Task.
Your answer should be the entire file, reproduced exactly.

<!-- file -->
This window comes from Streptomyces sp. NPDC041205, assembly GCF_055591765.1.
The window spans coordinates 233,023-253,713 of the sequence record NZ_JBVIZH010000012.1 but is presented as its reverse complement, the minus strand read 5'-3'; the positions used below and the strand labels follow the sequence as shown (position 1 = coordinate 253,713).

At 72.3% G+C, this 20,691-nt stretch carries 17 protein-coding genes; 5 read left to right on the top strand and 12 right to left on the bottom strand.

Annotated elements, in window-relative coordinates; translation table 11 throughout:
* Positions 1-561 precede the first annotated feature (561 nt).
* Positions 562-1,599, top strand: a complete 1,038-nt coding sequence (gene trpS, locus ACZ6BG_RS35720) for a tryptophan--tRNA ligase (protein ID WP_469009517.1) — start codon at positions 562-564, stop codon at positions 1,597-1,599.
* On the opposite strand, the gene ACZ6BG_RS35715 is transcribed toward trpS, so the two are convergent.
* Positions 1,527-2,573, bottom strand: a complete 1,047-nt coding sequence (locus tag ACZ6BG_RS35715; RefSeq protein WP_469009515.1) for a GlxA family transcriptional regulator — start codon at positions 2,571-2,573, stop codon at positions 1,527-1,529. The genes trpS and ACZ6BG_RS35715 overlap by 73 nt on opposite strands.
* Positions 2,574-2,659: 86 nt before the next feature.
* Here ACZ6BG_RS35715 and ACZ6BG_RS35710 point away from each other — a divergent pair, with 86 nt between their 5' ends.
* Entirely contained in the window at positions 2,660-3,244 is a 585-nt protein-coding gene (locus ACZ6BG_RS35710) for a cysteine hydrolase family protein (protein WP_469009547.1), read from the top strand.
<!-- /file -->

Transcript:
This window comes from Streptomyces sp. NPDC041205, assembly GCF_055591765.1.
The window spans coordinates 233,023-253,713 of the sequence record NZ_JBVIZH010000012.1 but is presented as its reverse complement, the minus strand read 5'-3'; the positions used below and the strand labels follow the sequence as shown (position 1 = coordinate 253,713).

At 72.3% G+C, this 20,691-nt stretch carries 17 protein-coding genes; 5 read left to right on the top strand and 12 right to left on the bottom strand.

Annotated elements, in window-relative coordinates; translation table 11 throughout:
* Positions 1-561 precede the first annotated feature (561 nt).
* Positions 562-1,599, top strand: a complete 1,038-nt coding sequence (gene trpS, locus ACZ6BG_RS35720) for a tryptophan--tRNA ligase (protein ID WP_469009517.1) — start codon at positions 562-564, stop codon at positions 1,597-1,599.
* On the opposite strand, the gene ACZ6BG_RS35715 is transcribed toward trpS, so the two are convergent.
* Positions 1,527-2,573, bottom strand: a complete 1,047-nt coding sequence (locus tag ACZ6BG_RS35715; RefSeq protein WP_469009515.1) for a GlxA family transcriptional regulator — start codon at positions 2,571-2,573, stop codon at positions 1,527-1,529. The genes trpS and ACZ6BG_RS35715 overlap by 73 nt on opposite strands.
* Positions 2,574-2,659: 86 nt before the next feature.
* Here ACZ6BG_RS35715 and ACZ6BG_RS35710 point away from each other — a divergent pair, with 86 nt between their 5' ends.
* Entirely contained in the window at positions 2,660-3,244 is a 585-nt protein-coding gene (locus ACZ6BG_RS35710) for a cysteine hydrolase family protein (protein WP_469009547.1), read from the top strand.